HPFP Failure (High Pressure Fuel Pump)

April 2, 2010

What it is

The common rail fuel system in the 2009 / 2010 VW TDI vehicles can deliver fuel at over 25,000 PSI. As you can imagine, the fuel system is extremely precise and must be robust to stand up to those pressures.

http://kaplunov.com/tdi/022003bosch.pdf

 

Why it is a problem

Preventive measures

VW's take on the issue

No problem, I'll get an extended warranty!

Leave a comment

After my wife's hpfp failure back in Sept,2009 I have been on a quest to find the answers to why the Bosch hpfp fails. I've spent many hours on tdi forums and hours and hours of research talking to as many people as I could.Constatntly picking anyones brain that I could to learn even the smallest tidbit of info. I have a couple of failed hpfps that people have donated to the cause of finding out what the problem might be. I have carried these pumps with me at all times and when the opportunity to speak with someone that may shed some light on what the problem might be I always took that opportunity. After over 1 year of constantly analyzing the pumps, I have finally come to a conclussion. Previoulsy I and others had thought the roller/cam in the low pressure side of the hpfp was the problem.That low lubricity fuel was causing premature wear. In November of 2010 at approx. 5am it finally hit me. The one thing that just didn't make sense. Where do the initial metal particles come from that initiate a hpfp to fail? Previous theories were that lack of lubrication in diesel fuel would cause the roller to fail,whether it was through heat or metal fatigue. All failed hpfp showed a failure at the roller/cam. This new theory that struck me like a bolt of lightning was that the steel piston cup that holds the roller runs in the aluminum bore of the hpfp. When there is a lack of lubrication in the piston cup/bore contact area this can cause the piston bore to wear at an extremely accelerated rate. This abnormal wear of the aluminum piston bore is where the initial metal particles are made. These particles if in sufficient quantity become trapped between the roller and roller holder. This then causes wear or destruction at the roller/roller holder also. This wear will then affect the cam. At this point the hpfp is catastrophically failing. Even with this much of the hpfp failing it is still capable of making adequate fuel pressure because the lenght of the hpfp high pressure pump parts are still going through the same lenght stroke. Until the hpfp is compromised to a point by metal particles restricting fuel flow it will continue to operate normally or almost normally. At some point fuel pressure is inadequate and a fault code will be thrown or engine operation will cease. I have talked to many knowledgeable people in my search for the answers to the hpfp problem. It seems that there are a couple of viable solutions. One being to use a fuel lubricity additive or 2 to 5% biodiesel to add additional lubricity to the fuel we burn. Maybe using both an additive and biodiesl may be a more prudent thing for owners of the CR diesel engine to do. Another alternative that has just come to light is the possibilty of using a nicasil coating in the aluminum bore of the hpfp. With this coating the wear of the bore should be eliminated even with low lubricity fuel. So, in conclussion the problem is still low or lack of lubricity. But its not the roller/cam that causes the failure. The roller/cam failure are the result of and not the cause of a failure. The inital cause of hpfp failures is the steel on aluminum piston cup/piston cup bore contact area that quickly wears because of low or lack of lubricity. Anyone that needs help with a hpfp failue can contact me at crazy4diesel2@aol.com Sincerely, dweisel LUBRICITY,LUBRICITY,LUBRICITY!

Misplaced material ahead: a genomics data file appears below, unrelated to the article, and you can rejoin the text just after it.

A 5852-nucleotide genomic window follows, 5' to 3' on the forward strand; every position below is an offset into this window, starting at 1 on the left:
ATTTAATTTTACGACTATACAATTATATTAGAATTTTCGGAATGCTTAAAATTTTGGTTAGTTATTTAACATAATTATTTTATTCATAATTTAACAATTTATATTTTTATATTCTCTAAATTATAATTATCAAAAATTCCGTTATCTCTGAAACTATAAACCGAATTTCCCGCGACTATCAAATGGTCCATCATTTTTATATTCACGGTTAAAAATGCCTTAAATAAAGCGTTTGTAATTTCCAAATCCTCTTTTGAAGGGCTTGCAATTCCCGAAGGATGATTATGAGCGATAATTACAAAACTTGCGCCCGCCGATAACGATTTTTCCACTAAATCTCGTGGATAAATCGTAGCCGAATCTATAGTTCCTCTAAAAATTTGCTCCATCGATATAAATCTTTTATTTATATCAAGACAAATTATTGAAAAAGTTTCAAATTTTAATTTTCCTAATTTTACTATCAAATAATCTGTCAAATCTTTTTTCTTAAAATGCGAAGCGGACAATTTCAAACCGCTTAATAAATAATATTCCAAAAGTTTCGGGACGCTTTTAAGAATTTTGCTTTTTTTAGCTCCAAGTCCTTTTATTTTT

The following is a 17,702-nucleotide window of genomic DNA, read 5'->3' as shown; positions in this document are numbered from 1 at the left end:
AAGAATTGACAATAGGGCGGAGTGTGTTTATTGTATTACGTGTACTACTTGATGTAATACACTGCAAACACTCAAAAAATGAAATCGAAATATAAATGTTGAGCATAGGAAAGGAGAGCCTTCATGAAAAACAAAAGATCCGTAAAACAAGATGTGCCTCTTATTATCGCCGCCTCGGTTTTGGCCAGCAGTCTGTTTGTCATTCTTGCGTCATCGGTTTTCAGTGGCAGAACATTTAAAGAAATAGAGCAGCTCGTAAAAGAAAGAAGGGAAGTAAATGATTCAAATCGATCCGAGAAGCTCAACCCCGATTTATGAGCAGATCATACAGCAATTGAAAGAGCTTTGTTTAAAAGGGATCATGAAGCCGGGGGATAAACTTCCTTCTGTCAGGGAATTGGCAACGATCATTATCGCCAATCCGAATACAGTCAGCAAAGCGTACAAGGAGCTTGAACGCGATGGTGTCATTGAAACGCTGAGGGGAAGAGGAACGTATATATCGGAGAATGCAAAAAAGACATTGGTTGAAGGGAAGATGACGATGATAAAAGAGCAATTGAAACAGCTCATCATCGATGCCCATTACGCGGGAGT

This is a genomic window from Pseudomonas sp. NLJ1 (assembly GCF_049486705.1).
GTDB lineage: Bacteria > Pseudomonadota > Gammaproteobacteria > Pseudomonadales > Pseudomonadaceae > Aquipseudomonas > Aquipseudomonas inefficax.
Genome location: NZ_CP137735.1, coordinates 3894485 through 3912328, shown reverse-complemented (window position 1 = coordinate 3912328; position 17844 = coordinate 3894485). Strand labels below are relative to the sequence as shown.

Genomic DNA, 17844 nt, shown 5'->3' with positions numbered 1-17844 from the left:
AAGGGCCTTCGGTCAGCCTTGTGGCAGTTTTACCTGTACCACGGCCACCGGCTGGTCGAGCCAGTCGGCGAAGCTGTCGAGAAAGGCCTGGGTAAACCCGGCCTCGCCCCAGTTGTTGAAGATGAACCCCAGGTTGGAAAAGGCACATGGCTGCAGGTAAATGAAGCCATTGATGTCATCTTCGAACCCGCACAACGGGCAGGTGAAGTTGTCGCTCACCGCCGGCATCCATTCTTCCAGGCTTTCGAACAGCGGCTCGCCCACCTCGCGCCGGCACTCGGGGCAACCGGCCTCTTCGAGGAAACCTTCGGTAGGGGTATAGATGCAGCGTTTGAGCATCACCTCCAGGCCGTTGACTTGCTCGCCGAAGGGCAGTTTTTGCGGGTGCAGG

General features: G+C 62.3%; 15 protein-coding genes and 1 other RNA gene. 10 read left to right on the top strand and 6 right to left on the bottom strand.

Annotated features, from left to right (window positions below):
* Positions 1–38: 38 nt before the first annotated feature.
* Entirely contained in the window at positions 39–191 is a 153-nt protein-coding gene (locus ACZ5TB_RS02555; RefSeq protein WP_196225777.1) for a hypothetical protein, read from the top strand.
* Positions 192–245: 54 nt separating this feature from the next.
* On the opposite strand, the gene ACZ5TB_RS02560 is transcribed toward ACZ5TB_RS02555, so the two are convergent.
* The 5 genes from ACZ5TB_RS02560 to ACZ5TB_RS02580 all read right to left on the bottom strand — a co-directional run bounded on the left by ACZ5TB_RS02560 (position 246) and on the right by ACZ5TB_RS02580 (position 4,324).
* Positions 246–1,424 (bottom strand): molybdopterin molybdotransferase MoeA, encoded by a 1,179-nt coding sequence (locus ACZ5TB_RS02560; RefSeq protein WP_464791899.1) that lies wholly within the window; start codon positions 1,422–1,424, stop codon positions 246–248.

All owners of VW TDI should file a Class Action Suit against VW I will speak to a lawyer in nyc this week. If my pump goes an vw does not fix it I will run the car thru the showroom window.